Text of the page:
Utah Supreme Court Rules That Using Gun and Choke Hold to Force Defendant to Spit Out Drugs is Unacceptable
Pointing a gun at a suspect's head and using a choke hold to force him to spit out swallowed drugs are constitutionally unacceptable police practices, a majority of the Utah Supreme Court ruled on November 30 (State (Utah) v. Hodson, 907 P.2d 1155 (Utah SupCt 1995); 58 CrL 1248).
Dennis Hodson bought heroin from a police informant. After the buy, police approached him. One of the police officers testified that he saw Hodson throw something in his mouth. Another police officer approached Hodson, pointed a gun to his head and ordered him to "spit it out." The officer then put his arm around Hodson's neck and repeated the order. Hodson spit out a few chips wrapped in plastic and the officer recovered a total of eight pieces of heroin after scooping out Hodson's mouth.
At trial, Hodson moved to exclude the heroin evidence, claiming that it was obtained in an unreasonable search. The trial court and the court of appeals denied the motion.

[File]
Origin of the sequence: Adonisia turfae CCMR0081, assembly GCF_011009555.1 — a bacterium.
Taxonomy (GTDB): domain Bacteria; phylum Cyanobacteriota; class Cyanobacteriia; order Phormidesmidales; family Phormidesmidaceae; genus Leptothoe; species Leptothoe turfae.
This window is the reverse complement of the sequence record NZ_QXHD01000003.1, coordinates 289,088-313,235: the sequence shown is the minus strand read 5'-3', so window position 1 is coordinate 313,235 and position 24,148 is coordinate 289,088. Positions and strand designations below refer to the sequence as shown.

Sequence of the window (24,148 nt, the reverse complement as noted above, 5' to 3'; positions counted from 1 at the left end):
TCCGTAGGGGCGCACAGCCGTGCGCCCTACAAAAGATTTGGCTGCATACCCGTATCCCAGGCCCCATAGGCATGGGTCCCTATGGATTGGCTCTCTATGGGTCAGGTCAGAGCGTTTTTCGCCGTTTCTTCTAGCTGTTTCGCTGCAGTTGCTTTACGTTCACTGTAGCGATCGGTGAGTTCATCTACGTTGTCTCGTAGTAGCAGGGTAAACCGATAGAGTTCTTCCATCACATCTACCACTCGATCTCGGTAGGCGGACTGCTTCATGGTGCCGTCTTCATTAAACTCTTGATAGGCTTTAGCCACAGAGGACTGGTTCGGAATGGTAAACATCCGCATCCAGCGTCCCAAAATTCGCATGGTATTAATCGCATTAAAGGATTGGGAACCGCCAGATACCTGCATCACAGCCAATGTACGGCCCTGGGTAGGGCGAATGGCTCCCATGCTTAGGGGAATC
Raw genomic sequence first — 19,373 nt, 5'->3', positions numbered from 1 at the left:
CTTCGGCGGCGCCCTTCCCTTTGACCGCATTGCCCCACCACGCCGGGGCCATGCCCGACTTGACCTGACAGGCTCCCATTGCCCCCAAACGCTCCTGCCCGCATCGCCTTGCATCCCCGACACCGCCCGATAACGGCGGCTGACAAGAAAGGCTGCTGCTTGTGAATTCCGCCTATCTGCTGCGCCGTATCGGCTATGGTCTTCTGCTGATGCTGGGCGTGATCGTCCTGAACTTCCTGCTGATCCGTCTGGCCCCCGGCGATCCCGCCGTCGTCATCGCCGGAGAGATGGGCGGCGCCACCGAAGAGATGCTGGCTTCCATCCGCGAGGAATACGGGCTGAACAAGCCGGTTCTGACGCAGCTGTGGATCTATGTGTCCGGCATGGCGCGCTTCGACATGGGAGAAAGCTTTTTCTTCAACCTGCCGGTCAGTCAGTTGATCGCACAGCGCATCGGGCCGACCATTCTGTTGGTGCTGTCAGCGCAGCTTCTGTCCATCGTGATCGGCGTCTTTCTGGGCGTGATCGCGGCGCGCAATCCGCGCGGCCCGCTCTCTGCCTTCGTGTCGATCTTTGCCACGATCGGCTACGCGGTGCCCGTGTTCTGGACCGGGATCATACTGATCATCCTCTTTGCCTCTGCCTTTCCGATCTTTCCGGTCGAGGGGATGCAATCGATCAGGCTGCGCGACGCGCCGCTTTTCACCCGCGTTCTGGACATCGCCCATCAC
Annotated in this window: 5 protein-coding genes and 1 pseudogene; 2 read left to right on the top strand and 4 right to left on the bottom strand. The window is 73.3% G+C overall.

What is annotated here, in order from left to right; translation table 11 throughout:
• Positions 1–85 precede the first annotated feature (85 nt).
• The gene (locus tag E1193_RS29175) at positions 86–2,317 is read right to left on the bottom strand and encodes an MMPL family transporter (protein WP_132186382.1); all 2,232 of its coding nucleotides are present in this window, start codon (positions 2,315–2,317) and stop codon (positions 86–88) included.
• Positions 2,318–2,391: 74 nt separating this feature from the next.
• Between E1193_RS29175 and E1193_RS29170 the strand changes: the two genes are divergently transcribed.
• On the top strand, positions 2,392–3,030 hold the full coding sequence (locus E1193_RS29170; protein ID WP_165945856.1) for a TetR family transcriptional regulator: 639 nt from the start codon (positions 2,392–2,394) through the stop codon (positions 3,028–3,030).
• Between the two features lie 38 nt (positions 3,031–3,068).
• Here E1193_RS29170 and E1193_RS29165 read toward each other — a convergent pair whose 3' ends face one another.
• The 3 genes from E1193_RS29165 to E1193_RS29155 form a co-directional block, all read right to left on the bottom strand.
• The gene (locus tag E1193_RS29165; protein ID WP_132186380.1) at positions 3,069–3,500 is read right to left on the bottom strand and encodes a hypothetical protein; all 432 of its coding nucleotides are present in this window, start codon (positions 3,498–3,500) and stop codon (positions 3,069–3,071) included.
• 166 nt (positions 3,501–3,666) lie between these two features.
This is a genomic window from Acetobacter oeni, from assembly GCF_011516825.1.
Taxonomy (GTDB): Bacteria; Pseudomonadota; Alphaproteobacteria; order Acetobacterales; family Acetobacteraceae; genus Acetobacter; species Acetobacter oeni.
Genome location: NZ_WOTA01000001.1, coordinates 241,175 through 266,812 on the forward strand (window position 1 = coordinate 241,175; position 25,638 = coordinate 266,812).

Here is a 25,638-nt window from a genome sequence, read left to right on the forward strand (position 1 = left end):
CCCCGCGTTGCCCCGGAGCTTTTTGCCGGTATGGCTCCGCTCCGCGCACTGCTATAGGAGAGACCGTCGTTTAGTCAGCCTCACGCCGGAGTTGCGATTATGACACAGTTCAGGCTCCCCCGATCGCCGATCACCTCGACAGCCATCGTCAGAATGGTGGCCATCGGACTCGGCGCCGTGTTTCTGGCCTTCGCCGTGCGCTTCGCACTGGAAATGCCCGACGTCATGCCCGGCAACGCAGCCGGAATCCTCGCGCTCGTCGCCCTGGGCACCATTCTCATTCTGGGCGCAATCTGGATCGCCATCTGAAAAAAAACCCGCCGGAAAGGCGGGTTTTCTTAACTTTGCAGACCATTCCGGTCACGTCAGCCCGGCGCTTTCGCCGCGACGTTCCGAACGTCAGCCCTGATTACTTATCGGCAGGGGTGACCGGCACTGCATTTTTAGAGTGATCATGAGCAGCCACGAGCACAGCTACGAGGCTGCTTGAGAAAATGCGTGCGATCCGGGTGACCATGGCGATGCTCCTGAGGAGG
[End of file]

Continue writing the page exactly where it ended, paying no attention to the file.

The Utah Supreme Court ruled that the officer's actions were comparable to using force to obtain a confession from a suspect. It said it does not tolerate threats to shoot suspects as a legitimate means to extract either information or physical evidence. In the absence of any resistance, violence, or opposition to them, police officers cannot reasonably threaten to hurt people they are searching. The Court rejected the officers' claim that the actions were necessary to preserve the drug evidence or to prevent the defendant from doing harm to himself. Two justices dissented, arguing that the pointing of the loaded gun to the head of the defendant was reasonable under the circumstances. Assuming that the agent's throat hold did not cut off the defendant's air and blood supply, the risk of harm and intrusion caused by this technique were outweighed by the community's interest in obtaining the evidence.